March 1, 2022
Member News and NASAA Resources
NEFA ED Cathy Edwards to Depart in May
New England Foundation for the Arts (NEFA) Executive Director Cathy Edwards will step down as of May 31, after leading the organization for more than seven years. Under Edwards’s leadership, NEFA bolstered partnerships and increased its support to artists and cultural organizations through grant making and services. She grew the annual operating budget from $7 million to $12 million and created a strategic plan that centers equity, inclusion, diversity and accessibility across NEFA’s work. Responding to the COVID-19 pandemic’s impact in the arts, Edwards developed partnerships with New England’s state arts agencies to provide emergency artist relief funds, and with U.S. Regional Arts Organizations to provide emergency operating support to New England cultural groups. In addition to launching programs to support artists in the region, she established a public art department that champions spatial and social justice, and expanded national grant making in dance and theatre that is recognized for equity and models community-led grant making. Edwards came to NEFA from the International Festival of Arts & Ideas (New Haven, Connecticut) in January 2015. Prior to that, she served as artistic director of the Portland (Oregon) Institute for Contemporary Art and as artistic director at Dance Theater Workshop (New York City). Edwards will work with NEFA’s board and staff to support transition planning, after which she intends to pursue personal creative projects for the coming year. The NEFA board will conduct a national search for a new executive director.
Welcome to New NEA States and Regions Specialist Lara Garritano
Lara Holman Garritano has been named the new states and regions specialist at the National Endowment for the Arts (NEA). Garritano joined the NEA in 2016 as the local arts agencies specialist, managing the NEA’s city and county level component of the Partnership Division’s portfolio. Working with local arts agencies across the country, she has facilitated funding opportunities that run parallel to the work of states and regions, extending the reach of federal investment in the arts through project support, relief funding and subgranting. Garritano’s background includes more than 20 years of experience in the field. Prior to joining the NEA, she served at 4Culture, a county level local arts agency based in Seattle, Washington, that advances art, public art, heritage and historic preservation. After initially managing arts funding programs, Garritano began addressing agencywide priorities at 4Culture, innovating a new role and serving as the agency’s first communications lead. In Colorado, Garritano worked to establish the state-designated Downtown Colorado Springs Creative District. She was responsible for developing programming that positioned arts, culture, creativity and innovation as a strategic partner on contemporary issues and opportunities in the civic arena, including economic and livability efforts. Garritano’s work at the NEA is informed by a long history of field work that includes experience as an applicant, grantee and panelist at the city, county, state and federal levels. She succeeds Andi Mathis, who retired in December.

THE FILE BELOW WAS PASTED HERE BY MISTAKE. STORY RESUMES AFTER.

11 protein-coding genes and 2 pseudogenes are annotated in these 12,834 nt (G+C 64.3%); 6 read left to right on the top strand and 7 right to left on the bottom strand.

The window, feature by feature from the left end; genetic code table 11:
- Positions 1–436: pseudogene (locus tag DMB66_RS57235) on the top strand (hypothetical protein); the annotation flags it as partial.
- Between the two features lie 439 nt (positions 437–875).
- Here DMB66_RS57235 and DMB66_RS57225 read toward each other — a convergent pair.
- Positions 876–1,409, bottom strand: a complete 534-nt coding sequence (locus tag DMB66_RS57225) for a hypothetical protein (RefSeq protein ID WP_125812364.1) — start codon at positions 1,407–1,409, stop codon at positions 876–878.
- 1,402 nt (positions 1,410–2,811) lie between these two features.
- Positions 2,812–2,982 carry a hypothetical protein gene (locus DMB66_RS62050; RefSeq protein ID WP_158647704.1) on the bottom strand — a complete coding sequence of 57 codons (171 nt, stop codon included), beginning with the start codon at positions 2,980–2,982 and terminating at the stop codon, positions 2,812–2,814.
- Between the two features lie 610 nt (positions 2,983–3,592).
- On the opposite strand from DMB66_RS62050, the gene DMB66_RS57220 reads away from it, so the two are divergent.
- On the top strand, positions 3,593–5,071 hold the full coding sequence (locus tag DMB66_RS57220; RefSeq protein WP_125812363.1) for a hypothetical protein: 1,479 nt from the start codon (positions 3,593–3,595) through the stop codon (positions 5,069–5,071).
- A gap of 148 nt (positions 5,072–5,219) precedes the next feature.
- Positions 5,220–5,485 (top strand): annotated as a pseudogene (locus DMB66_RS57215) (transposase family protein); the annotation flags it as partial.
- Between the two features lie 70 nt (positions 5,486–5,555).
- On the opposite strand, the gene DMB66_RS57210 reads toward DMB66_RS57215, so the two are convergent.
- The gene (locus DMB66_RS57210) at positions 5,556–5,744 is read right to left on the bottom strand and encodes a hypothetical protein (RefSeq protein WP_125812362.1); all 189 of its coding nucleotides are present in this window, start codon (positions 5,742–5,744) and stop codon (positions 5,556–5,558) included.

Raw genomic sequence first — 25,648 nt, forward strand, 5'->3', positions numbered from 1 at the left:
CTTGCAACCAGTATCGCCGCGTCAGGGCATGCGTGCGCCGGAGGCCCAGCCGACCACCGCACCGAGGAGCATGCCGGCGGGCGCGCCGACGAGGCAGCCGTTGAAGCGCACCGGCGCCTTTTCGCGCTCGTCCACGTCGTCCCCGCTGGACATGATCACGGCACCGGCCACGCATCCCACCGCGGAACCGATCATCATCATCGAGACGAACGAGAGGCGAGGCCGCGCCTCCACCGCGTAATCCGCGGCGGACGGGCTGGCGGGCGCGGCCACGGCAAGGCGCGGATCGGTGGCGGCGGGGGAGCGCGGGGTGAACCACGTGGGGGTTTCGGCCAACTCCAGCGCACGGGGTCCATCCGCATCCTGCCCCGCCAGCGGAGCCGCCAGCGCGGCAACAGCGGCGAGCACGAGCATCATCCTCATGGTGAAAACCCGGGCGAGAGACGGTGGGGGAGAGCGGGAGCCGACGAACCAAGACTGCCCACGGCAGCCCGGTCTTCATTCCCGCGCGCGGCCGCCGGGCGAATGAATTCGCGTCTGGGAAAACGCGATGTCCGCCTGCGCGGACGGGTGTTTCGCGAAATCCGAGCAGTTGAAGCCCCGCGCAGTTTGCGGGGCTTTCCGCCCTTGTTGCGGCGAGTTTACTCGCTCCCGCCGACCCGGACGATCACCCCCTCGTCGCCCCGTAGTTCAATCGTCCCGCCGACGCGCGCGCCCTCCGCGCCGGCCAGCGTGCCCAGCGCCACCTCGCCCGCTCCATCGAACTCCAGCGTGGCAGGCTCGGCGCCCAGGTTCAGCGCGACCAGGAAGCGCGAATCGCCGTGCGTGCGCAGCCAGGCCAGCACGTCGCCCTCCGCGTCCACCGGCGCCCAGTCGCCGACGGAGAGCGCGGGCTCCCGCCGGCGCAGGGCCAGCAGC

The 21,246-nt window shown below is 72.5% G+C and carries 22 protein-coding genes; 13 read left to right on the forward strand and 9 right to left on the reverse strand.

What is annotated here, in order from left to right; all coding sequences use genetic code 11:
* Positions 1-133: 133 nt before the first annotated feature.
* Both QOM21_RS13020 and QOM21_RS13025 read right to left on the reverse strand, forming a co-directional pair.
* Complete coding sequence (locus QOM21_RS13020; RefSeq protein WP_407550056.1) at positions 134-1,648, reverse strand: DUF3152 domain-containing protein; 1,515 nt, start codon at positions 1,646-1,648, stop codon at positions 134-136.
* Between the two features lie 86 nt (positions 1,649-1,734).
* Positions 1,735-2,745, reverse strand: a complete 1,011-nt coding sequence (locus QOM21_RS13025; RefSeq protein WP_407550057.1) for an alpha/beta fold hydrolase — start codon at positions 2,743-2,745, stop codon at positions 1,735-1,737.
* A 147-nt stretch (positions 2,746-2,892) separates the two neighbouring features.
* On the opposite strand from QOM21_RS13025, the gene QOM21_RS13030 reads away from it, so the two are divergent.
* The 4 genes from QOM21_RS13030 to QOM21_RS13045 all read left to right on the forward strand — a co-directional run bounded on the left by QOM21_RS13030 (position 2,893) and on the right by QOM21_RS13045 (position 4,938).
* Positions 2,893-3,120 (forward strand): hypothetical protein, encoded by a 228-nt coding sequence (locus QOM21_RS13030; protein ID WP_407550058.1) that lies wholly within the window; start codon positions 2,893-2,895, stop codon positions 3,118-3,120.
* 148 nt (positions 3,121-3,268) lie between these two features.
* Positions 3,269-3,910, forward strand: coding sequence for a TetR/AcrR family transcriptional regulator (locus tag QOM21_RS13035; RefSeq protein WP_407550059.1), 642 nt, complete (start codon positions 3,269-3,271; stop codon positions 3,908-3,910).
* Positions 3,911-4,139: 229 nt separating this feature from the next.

Anti-Bias Training Materials Available
All materials related to NASAA’s recent anti-bias training for state arts agencies are now available. Check out the Anti-Bias Training for State Arts Agencies page for an introductory video, worksheets, and session slides for executive staff, general staff and council members. This professional development initiative stimulated conversations and change in individual and collective practices to help reduce bias by raising awareness and offering practical, positive actions members can pursue in their work in state arts agencies.
Together Our Voice Is Louder
Strong support for the arts at the federal level leads to strong support for the arts in states and local communities. That’s why NASAA works year-round to advance your priorities with federal lawmakers and to protect the partnership between the states and the National Endowment for the Arts. In fact, we’re the only organization in the country that’s dedicated to advocating for the 40% of the Endowment’s grant funds that goes to states. We rely on personal contributions, from people like you, to do this work, because we don’t use membership dues or federal funding for our advocacy. Please support NASAA today, or become a NASAA Champion and donate monthly, to help give state arts agencies a powerful collective voice in Congress. Thank you!
In this Issue
From the President and CEO
State to State
- Delaware: Arts Equity and Innovation Incubator
- Oklahoma and Tennessee: Advancing Rural Arts Development
The Research Digest
Announcements and Resources
More Notes from NASAASubscribe
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